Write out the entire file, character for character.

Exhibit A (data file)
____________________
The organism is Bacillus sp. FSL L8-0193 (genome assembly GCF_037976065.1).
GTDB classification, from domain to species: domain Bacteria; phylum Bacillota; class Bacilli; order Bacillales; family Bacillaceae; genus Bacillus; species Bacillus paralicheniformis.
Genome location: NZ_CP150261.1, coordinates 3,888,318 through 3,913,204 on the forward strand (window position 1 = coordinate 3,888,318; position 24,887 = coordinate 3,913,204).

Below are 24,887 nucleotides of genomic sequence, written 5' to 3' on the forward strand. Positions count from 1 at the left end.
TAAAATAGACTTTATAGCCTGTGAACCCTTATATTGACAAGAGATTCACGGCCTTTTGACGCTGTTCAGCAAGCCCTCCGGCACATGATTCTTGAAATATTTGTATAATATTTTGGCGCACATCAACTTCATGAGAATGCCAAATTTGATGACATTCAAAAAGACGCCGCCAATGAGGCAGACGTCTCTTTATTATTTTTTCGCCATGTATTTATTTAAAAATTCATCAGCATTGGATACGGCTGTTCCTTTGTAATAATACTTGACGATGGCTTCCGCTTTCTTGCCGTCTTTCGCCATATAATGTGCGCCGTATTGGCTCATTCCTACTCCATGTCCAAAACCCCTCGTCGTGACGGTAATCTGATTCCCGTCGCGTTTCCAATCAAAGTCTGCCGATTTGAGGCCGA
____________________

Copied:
The organism is Bacillus sp. FSL L8-0193 (genome assembly GCF_037976065.1).
GTDB classification, from domain to species: domain Bacteria; phylum Bacillota; class Bacilli; order Bacillales; family Bacillaceae; genus Bacillus; species Bacillus paralicheniformis.
Genome location: NZ_CP150261.1, coordinates 3,888,318 through 3,913,204 on the forward strand (window position 1 = coordinate 3,888,318; position 24,887 = coordinate 3,913,204).

Below are 24,887 nucleotides of genomic sequence, written 5' to 3' on the forward strand. Positions count from 1 at the left end.
TAAAATAGACTTTATAGCCTGTGAACCCTTATATTGACAAGAGATTCACGGCCTTTTGACGCTGTTCAGCAAGCCCTCCGGCACATGATTCTTGAAATATTTGTATAATATTTTGGCGCACATCAACTTCATGAGAATGCCAAATTTGATGACATTCAAAAAGACGCCGCCAATGAGGCAGACGTCTCTTTATTATTTTTTCGCCATGTATTTATTTAAAAATTCATCAGCATTGGATACGGCTGTTCCTTTGTAATAATACTTGACGATGGCTTCCGCTTTCTTGCCGTCTTTCGCCATATAATGTGCGCCGTATTGGCTCATTCCTACTCCATGTCCAAAACCCCTCGTCGTGACGGTAATCTGATTCCCGTCGCGTTTCCAATCAAAGTCTGCCGATTTGAGGCCGA